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Some of Europe's brightest legal minds look at the tax issues across Europe which could impact multinational businesses.

| 3 minutes read

Bizkaia: a tax ecosystem for entrepreneurs

Although the recent approval of the Start-up Law in the “common” Spanish territory (as opposed to the historic territorios forales of the Basque Country and Navarre) is to be applauded (see previous posts for example here and here), it is nevertheless worth noting that the Basque territories – and especially, Bizkaia – have been implementing a series of tax measures to support entrepreneurship and create an innovation ecosystem since 2021.

The three historical territories of the Basque Country (as well as Navarre) have their own tax status and tax sovereignty that allows them to adopt their own legislation. 

Through these measures Bizkaia seeks to bolster and add to its existing attractions – including its world-famous Guggenheim Museum as well as an extraordinary culinary scene – a favourable tax framework for entrepreneurs to promote investments.

The territory of Bizkaia, among other projects, has promoted its start-up and innovation ecosystem by designing, developing and constructing the pioneering B Accelerator Tower (BAT) centre in Bilbao (a public-private collaboration to launch innovative and entrepreneurial projects) and approving a package of tax regulations to shape an economy equipped for the future based on digitalisation, innovation and technology.

The tax measures are structured to provide for a beneficial treatment throughout a project’s lifecycle (including on exit) and were inspired, inter alia, by the UK's enterprise investment scheme (EIS):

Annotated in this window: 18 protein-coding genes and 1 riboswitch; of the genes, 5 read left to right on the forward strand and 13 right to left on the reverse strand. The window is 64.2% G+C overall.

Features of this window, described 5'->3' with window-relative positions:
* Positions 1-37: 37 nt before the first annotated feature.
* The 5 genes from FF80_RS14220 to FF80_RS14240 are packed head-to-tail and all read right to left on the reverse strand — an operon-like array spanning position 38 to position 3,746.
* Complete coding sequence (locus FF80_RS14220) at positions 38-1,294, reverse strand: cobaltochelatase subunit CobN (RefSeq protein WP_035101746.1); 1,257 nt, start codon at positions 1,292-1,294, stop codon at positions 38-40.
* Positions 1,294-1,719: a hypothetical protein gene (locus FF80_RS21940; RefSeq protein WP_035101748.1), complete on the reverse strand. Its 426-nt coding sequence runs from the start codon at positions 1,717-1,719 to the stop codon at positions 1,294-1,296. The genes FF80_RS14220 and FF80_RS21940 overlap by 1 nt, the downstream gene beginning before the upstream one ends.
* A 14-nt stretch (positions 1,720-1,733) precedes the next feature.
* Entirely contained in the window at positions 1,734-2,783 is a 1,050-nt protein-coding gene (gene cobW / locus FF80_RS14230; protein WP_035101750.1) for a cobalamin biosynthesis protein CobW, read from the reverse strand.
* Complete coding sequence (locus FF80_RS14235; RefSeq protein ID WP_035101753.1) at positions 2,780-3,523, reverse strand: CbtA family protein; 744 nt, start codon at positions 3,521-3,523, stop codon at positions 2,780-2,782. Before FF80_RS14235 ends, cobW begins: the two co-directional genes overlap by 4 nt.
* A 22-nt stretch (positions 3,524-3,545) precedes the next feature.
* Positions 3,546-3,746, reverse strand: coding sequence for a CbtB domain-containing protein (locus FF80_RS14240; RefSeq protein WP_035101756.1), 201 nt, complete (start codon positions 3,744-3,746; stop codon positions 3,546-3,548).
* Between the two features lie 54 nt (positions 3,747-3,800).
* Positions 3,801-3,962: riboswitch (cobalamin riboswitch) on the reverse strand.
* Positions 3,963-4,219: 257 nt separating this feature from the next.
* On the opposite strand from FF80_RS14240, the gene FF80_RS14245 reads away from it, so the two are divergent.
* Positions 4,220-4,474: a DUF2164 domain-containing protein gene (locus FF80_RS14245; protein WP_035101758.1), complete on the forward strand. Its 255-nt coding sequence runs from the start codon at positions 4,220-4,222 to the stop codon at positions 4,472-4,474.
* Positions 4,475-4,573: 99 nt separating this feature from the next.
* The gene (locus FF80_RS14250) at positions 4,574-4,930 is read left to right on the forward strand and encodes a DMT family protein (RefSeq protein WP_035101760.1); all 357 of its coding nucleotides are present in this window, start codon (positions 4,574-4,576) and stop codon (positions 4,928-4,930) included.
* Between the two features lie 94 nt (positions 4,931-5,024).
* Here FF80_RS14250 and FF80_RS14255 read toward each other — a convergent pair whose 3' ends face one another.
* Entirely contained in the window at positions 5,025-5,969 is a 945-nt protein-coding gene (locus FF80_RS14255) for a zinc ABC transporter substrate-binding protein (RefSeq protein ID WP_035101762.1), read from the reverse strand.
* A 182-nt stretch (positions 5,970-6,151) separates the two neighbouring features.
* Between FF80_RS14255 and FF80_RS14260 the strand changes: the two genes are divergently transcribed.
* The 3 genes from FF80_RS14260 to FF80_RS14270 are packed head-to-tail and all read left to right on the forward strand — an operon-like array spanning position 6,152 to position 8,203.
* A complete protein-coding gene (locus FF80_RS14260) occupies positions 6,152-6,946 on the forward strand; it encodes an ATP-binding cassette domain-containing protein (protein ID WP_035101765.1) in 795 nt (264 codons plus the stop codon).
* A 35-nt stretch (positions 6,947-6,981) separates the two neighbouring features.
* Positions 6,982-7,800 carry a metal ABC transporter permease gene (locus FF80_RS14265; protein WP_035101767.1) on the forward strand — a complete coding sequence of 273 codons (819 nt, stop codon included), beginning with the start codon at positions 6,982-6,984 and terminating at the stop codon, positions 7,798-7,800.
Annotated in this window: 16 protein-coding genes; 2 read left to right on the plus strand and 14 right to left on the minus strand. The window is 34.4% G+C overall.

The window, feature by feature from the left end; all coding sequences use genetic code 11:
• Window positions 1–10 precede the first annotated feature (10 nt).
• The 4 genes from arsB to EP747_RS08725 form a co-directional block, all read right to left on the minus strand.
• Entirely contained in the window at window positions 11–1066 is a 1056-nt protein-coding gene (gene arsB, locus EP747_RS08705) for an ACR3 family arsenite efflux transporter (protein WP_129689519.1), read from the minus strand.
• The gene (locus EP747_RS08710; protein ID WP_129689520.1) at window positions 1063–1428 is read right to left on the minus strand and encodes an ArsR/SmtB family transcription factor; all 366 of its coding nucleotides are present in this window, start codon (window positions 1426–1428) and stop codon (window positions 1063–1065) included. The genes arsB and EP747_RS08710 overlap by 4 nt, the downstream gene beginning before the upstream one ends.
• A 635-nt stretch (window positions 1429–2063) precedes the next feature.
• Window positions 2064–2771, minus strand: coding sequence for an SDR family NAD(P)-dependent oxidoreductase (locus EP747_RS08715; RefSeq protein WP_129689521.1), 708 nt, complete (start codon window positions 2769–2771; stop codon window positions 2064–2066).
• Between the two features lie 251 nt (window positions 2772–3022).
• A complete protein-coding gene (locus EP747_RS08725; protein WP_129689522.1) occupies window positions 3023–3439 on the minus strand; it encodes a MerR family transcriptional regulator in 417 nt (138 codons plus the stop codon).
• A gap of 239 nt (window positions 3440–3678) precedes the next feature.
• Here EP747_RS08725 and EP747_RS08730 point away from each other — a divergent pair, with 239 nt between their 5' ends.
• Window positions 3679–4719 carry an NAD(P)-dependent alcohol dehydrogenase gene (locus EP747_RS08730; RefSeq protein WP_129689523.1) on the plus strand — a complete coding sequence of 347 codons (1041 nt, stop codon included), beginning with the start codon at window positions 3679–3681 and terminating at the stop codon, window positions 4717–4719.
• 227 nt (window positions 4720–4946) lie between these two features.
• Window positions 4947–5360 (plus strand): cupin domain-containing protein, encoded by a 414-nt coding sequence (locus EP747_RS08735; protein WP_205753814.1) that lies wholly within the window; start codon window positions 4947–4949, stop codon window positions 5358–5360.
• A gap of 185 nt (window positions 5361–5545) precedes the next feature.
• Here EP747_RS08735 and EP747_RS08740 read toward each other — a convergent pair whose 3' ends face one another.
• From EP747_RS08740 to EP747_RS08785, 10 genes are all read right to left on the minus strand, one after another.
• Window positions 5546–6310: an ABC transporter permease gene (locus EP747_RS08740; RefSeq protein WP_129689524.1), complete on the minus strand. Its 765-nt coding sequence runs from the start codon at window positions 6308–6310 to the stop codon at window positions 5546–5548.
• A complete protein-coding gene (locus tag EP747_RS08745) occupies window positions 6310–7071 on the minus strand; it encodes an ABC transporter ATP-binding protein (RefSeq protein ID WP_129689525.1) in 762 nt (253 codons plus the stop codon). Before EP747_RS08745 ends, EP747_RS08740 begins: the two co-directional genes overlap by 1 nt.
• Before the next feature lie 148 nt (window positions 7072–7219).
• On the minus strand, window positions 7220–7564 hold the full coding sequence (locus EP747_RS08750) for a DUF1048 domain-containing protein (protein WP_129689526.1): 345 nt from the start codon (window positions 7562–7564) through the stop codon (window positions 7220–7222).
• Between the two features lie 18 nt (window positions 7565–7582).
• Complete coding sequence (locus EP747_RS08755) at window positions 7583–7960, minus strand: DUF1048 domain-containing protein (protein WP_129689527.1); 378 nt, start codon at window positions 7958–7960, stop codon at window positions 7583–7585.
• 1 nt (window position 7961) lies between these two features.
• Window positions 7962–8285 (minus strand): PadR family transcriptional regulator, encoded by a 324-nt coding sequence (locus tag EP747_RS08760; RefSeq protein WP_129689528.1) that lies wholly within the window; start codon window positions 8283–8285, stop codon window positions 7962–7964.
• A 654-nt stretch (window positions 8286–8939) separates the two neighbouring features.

• Investors receive a tax allowance equal to 25% of their investment in start-up companies, rising to 35% if the investment is made in innovative companies or silver-economy-linked start-up companies. This tax credit is not limited to individuals (as in the common Spanish territory), as it can also be used by Spanish Corporate Income Tax payers. There is no specific monetary threshold for this tax allowance, although its amount is limited to 25% of the start-up’s share capital and, therefore, the maximum amount of the credit available will ultimately depend on the size of the start-up. In addition, the investment made in the start-up company must be held for at least five years; otherwise, the tax credit will be forfeited.
  • During that holding period, the investment will be exempt from Wealth Taxes (and also from Gift and Inheritance Taxes).
  • On exit, individuals benefit from a Personal Income Tax (PIT) exemption in respect of 50% of any gains they realise. This exemption increases to 100% if the gains are reinvested in similar start-up interests (within two years from the transfer). In unfavourable scenarios, potential losses arising from insolvency or liquidation can be offset against general income subject to PIT under progressive PIT rates (e.g. salaries), with certain limits. Corporate investors also benefit from the participation exemption in respect of any capital gains realised on exit regardless of their percentage shareholding (while the general participation exemption requires a minimum 5% shareholding).

In terms of remuneration, it is common in the start-up context to establish incentive plans that include stock options or phantom shares. These are not considered employment income until the economic rights are effectively exercised (generally through the transfer of the underlying shares). In this case, as an extraordinary measure only applicable to start-ups, they will be taxed as capital gains at the savings rate (20–25%) and not at general rates for employment income.

Although the number of measures is extensive, we would like to make two final remarks:

  • Specific PIT taxation of carried-interest has been in place in Bizkaia since 2018 (in the form of a 50% exemption). Specific tax regimes for carried interest were introduced in the territories of the Basque Country well ahead of their introduction in other parts of Spain through the new Start-up Law.
  • The tax framework for expats in Bizkaia is also more beneficial than the one introduced in other parts of Spain through the Start-up Law in that it provides for a 30% exemption on expats’ employment income and applies for 11 (rather than 6) years.

Finally, a revolutionary package of new tax measures has been introduced, creating tax credits to further cultural activities (especially in the film industry). That said, it might be better to leave Bizkaia’s potential aspirations to challenge Hollywood for a future post.


uriamenendez, spanish tax, startups, carried interest